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Let's say my child wants me to pick him up and carry him to his room, what should he say? What a native English speaker would say in this situation?

  1. "Daddy pick me up and bring me to my room"
  2. "Daddy carry me to my room"
  3. "Daddy bring me to my room" or another more natural sentence...
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    Strictly speaking, you bring something to where the speaker is, so (2) is the correct one (though, as James says, a small child might get it wrong). Commented Apr 15, 2023 at 12:10
  • @KateBunting thanks, i thought "carry me" would sound strange (not natural) in this situation because I'm not carrying him like a luggage/bag, but I pick him up and hold him close to me. Commented Apr 15, 2023 at 19:09
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    Carry can mean "carry a child" by picking them up a holding them close.
    – James K
    Commented Apr 15, 2023 at 20:09
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    You can carry someone/something in your arms as well as by a handle. Commented Apr 15, 2023 at 20:47
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    Note: 'bring' & 'take' are often difficult for ESL learners. See ell.stackexchange.com/questions/176292/… Commented Apr 16, 2023 at 13:01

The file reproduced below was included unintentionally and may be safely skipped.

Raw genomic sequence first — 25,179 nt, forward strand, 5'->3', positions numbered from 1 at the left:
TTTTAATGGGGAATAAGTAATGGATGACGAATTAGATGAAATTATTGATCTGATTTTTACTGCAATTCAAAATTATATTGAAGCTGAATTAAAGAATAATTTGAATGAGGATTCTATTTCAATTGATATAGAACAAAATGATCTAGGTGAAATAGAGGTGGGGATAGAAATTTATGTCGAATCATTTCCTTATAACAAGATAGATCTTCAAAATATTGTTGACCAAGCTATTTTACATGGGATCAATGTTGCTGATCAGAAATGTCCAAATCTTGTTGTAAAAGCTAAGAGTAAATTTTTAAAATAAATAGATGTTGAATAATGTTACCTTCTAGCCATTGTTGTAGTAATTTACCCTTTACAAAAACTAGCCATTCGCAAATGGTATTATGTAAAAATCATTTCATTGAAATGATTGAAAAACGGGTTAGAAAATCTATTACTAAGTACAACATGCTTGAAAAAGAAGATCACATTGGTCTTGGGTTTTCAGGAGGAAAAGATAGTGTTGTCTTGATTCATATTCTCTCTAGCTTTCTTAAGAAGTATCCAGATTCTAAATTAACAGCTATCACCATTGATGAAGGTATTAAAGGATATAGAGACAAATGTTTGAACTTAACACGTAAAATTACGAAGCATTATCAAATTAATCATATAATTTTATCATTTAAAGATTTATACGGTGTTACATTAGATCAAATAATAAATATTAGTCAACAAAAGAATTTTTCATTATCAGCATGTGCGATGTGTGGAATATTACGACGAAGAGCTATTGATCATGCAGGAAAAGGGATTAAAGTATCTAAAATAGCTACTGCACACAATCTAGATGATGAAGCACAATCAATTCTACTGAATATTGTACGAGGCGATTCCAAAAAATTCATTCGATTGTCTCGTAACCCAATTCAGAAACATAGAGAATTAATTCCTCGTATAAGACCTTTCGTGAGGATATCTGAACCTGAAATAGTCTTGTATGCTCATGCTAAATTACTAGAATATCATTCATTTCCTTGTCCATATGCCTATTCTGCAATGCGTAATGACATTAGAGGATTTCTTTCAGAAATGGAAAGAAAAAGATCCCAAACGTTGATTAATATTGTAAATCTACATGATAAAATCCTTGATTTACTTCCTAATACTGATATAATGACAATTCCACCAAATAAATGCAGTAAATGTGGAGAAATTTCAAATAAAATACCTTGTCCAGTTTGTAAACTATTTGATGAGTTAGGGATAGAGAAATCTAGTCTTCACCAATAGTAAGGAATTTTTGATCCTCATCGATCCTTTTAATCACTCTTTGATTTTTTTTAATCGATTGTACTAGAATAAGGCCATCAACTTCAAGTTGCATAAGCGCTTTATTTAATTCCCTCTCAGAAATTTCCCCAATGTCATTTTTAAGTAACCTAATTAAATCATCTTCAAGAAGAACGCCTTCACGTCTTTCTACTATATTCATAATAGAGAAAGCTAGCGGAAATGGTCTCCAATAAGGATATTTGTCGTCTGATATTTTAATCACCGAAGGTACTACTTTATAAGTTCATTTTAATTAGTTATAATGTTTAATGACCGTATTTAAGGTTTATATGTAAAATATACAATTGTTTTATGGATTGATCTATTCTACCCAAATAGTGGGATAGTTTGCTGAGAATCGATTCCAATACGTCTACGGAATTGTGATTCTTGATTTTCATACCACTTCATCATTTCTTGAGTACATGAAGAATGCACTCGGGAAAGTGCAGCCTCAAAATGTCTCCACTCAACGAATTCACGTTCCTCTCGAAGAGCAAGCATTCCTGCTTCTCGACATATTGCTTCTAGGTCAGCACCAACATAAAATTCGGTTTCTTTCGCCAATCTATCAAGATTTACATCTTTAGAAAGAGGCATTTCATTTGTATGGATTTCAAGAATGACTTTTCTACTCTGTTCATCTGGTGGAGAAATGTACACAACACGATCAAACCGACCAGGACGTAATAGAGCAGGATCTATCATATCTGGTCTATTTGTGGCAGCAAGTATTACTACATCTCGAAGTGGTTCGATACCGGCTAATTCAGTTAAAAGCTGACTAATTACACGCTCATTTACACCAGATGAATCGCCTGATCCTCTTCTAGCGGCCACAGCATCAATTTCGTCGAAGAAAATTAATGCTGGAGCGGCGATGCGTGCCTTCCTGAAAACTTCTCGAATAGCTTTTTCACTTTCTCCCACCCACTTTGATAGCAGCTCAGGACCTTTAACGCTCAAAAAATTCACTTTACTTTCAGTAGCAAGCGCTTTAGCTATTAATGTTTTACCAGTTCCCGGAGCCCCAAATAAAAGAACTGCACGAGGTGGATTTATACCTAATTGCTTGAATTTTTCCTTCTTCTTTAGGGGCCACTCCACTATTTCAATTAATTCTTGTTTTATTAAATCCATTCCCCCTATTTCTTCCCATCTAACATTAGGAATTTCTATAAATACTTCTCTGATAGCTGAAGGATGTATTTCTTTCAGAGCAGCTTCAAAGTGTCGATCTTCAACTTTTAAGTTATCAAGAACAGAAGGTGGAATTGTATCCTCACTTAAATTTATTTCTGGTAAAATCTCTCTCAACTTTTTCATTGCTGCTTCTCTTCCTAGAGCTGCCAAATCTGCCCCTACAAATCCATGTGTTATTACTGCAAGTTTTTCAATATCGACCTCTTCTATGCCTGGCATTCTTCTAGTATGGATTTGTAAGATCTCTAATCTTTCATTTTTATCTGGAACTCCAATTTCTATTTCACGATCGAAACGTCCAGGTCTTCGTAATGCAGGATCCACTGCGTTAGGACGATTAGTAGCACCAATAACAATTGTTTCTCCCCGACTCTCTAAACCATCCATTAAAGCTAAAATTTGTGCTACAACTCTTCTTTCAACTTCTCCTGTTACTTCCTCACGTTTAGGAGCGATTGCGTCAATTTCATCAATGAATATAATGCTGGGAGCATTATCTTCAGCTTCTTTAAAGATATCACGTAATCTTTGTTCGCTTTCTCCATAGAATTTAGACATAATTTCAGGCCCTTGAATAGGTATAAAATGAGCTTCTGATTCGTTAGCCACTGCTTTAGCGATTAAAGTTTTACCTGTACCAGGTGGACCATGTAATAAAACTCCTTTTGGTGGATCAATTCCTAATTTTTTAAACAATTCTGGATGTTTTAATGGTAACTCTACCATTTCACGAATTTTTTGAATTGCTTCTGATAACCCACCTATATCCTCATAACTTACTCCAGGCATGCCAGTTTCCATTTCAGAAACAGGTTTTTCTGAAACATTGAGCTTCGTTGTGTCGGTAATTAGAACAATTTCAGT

1 Answer 1

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Yes, any of those seem quite reasonable expressions for a child to say. It is quite common for "bring" and "take" to be used quite flexibly by children. An adult should probably use "take me to my room".

Childish speech is an interesting avenue of academic study in grammar, but not a principle concern of language learners. An adult should not normally be trying to speak like a child (unless writing fiction), and a child can say whatever gets the job done.

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  • Sorry I rephrased my question, I wasn't interested in how a child would say it, but I was just describing the situation: a child and his daddy. I was interested to know the grammatically correct way to say it, but also the more natural one. According to your answer I woud say the correct way to say it is "daddy pick me up and take me to my room". I thought anyway there was a more natural way to say it maybe with a phrasal verb. Commented Apr 15, 2023 at 19:01
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    My answer remains. All are perfectly acceptable, though the use of "bring" might be criticised in a test situation.
    – James K
    Commented Apr 15, 2023 at 19:12

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